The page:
At 11:35 on a Monday morning, Vincent Scully walks to the lectern and glances at his watch. As always at the start of a talk, he’s a little tense, like an actor wound up before a play. “Ladies and gentlemen,” he begins, “you will remember the last time I talked to you about…” The lights of the lecture hall go dark and slides appear on the big screen behind him. His voice is soft and hesitant at first, probing for the way forward. He does not use notes or deliver quite the same lecture twice, even after 60 years. But the words soon catch on the flow of images, and that voice, gentle one moment, all gravel and tumult the next, begins to draw his audience with him.

Part of the Scully legend is that he once got so carried away during a lecture that he fell off the stage.

Names and dates to be memorized do not figure largely in what follows. Scully’s goal is to open his students’ eyes, by showing them how he sees and thus how they can begin to see for themselves. So it’s not just an Ionic column, mid-sixth century B.C., up there on the screen. Nor do the volutes of the capital look to him, as others have proposed, like the ringlets of a woman’s hair. Instead, Scully points out how the slender, fluted columns rise like jets of water, lifting the broad horizontal entablature of the temple, then flowing out to either side. “You can make that shape with a paddle in the water,” he says, of the scrolls on the capital. “It’s geometric. It’s hydraulic.”

He stands off to one side of the stage, the smudge of reflected light from the lectern making a ghostly presence of his reddened face and the pale double curve of the eyebrows. He cants himself toward the slides, and his hands reach out, turning and undulating, as if he means to conjure the image to life on the stage. When he shows the huge choir window behind the altar at Chartres, Read the rest of this entry »

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Eggs in a Basket: Fossil Find Opens Up Lost World of Pterosaurs

Posted by Richard Conniff on December 1, 2017

With apologies, I have been delayed in posting several articles I published previously this year. Attempting to update now.

by Richard Conniff/Scientific American

Thanks in part to an abundance of fossil discoveries in recent decades, scientists now recognize more than 200 species of pterosaur—the winged reptiles that dominated the world’s skies for 160 million years. But almost nothing is known about how they bred or how their young developed. As recently as 2014 the available scientific evidence on those topics added up to a grand total of just three pterosaur eggs, all badly flattened.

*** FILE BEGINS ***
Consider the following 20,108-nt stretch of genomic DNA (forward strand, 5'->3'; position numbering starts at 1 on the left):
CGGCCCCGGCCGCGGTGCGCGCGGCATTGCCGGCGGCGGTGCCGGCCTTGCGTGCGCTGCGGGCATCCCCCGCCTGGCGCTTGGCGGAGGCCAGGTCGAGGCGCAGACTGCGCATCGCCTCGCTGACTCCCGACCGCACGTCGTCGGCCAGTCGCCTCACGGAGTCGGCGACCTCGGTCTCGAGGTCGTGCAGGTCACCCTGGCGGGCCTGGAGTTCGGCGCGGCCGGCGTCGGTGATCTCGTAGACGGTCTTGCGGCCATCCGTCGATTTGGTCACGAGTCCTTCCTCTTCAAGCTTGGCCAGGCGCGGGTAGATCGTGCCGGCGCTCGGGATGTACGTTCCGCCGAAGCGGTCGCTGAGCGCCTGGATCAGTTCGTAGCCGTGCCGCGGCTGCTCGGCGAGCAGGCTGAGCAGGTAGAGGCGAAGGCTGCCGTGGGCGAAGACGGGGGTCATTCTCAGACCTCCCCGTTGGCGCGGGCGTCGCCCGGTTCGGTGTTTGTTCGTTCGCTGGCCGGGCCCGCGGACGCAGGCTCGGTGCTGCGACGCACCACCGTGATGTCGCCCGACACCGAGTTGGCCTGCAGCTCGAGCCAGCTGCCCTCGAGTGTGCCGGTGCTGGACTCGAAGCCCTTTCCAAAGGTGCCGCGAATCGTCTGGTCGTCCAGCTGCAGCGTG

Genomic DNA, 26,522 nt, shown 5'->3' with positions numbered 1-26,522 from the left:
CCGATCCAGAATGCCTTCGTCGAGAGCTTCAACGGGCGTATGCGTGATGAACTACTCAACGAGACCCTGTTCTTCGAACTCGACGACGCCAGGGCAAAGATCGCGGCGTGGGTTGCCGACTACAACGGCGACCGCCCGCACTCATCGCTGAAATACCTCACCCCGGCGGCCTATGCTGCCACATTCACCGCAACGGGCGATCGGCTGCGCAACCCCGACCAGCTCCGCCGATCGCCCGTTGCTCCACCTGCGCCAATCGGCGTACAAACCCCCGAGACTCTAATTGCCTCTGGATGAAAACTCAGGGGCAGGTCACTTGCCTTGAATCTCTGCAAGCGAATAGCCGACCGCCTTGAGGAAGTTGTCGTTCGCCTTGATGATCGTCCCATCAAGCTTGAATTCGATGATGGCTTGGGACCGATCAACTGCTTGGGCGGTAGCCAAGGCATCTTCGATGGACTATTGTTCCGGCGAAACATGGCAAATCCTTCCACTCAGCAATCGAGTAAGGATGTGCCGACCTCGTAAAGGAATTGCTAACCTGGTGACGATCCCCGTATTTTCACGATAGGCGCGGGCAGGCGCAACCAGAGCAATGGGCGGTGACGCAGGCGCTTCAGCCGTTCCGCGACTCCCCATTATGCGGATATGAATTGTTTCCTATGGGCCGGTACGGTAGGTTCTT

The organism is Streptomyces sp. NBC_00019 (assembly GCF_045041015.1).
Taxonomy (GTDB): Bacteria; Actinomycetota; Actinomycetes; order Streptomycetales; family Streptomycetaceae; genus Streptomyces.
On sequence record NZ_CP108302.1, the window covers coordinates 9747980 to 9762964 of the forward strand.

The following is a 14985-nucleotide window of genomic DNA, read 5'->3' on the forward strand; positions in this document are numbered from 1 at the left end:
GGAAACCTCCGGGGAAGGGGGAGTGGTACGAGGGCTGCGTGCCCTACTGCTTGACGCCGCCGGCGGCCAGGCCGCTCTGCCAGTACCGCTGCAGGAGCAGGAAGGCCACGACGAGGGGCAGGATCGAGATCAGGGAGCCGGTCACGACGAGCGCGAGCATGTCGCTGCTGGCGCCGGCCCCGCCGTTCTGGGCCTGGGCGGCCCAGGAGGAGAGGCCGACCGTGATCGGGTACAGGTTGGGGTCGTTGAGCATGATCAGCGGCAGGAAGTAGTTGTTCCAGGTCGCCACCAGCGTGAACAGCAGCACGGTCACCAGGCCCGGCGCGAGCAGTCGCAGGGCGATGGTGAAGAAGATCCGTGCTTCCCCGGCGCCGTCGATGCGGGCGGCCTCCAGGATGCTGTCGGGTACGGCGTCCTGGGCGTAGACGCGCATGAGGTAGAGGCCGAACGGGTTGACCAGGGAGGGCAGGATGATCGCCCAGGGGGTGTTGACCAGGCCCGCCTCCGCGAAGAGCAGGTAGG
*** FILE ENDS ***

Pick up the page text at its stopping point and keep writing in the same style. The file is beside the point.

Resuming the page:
That dramatically changes with the description in this week’s Science of a sandstone block containing at least 215 fossilized eggs of a Cretaceous era pterosaur, Hamipterus tianshanensis. Many are preserved in three dimensions, and at least 16 contain partial embryonic remains.

Paleontologists Alexander Kellner and Xiaolin Wang

A research team led by Xiaolin Wang of the Institute of Vertebrate Paleontology and Paleoanthropology (IVPP) in Beijing discovered the eggs, embedded in a rock slab more than three square meters in area, at a dig in northwestern China. Analysis of sediments in the find suggests “that events of high energy such as storms passed over a nesting site” by an ancient lake, the co-authors write, causing the egg mass to float “for a short period of time, becoming concentrated and eventually buried.”

Preservation of any pterosaur fossil is exceptional, partly because their bones were so thin. Extreme scarcity is even Read the rest of this entry »

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Dinosaurs Just Get Fluffier by the Day

Posted by Richard Conniff on November 29, 2017

Anchiornis huxleyi revised (Illustration: Rebecca Gelernter)

In my book House of Lost Worlds, I wrote about how a team of researchers used trace chemical elements in a fossil to create the first representation of a primitive dinosaur in its actual colors.

Now one of those researchers, Jakob Vinther at the University of Bristol, has refined that picture based on the discovery of a “primitive feather form consisting of a short quill with long, independent, flexible barbs erupting from the quill at low angles.”

That would have had the effect of making Anchiornis, a crow-size dinosaur, fluffier than modern flying birds, “whose feathers have tightly-zipped vanes forming continuous surfaces,” according to a University of Bristol press release. “Anchiornis‘s unzipped feathers might have affected the animal’s ability to control its temperature and repel water …”